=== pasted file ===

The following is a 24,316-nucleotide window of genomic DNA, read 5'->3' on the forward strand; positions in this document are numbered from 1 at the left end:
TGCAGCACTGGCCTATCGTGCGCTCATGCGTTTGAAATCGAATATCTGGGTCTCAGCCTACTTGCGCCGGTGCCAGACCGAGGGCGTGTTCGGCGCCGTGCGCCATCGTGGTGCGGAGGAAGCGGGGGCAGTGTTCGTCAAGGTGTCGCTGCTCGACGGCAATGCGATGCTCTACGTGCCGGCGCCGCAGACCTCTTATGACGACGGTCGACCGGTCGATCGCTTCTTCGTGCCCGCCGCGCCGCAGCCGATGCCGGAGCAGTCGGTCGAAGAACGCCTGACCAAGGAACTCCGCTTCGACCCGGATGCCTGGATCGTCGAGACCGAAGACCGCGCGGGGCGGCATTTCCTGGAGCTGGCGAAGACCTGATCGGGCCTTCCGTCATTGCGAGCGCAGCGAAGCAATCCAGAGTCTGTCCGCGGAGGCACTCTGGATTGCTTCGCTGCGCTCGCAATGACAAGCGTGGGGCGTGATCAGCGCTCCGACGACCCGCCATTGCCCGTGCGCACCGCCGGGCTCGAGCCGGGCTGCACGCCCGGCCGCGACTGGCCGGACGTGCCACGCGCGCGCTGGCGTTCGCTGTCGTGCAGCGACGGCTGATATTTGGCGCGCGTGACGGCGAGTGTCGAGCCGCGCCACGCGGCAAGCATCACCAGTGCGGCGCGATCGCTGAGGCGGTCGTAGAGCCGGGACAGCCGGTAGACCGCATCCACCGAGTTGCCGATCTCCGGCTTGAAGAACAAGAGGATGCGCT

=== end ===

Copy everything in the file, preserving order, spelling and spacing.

The following is a 24,316-nucleotide window of genomic DNA, read 5'->3' on the forward strand; positions in this document are numbered from 1 at the left end:
TGCAGCACTGGCCTATCGTGCGCTCATGCGTTTGAAATCGAATATCTGGGTCTCAGCCTACTTGCGCCGGTGCCAGACCGAGGGCGTGTTCGGCGCCGTGCGCCATCGTGGTGCGGAGGAAGCGGGGGCAGTGTTCGTCAAGGTGTCGCTGCTCGACGGCAATGCGATGCTCTACGTGCCGGCGCCGCAGACCTCTTATGACGACGGTCGACCGGTCGATCGCTTCTTCGTGCCCGCCGCGCCGCAGCCGATGCCGGAGCAGTCGGTCGAAGAACGCCTGACCAAGGAACTCCGCTTCGACCCGGATGCCTGGATCGTCGAGACCGAAGACCGCGCGGGGCGGCATTTCCTGGAGCTGGCGAAGACCTGATCGGGCCTTCCGTCATTGCGAGCGCAGCGAAGCAATCCAGAGTCTGTCCGCGGAGGCACTCTGGATTGCTTCGCTGCGCTCGCAATGACAAGCGTGGGGCGTGATCAGCGCTCCGACGACCCGCCATTGCCCGTGCGCACCGCCGGGCTCGAGCCGGGCTGCACGCCCGGCCGCGACTGGCCGGACGTGCCACGCGCGCGCTGGCGTTCGCTGTCGTGCAGCGACGGCTGATATTTGGCGCGCGTGACGGCGAGTGTCGAGCCGCGCCACGCGGCAAGCATCACCAGTGCGGCGCGATCGCTGAGGCGGTCGTAGAGCCGGGACAGCCGGTAGACCGCATCCACCGAGTTGCCGATCTCCGGCTTGAAGAACAAGAGGATGCGCT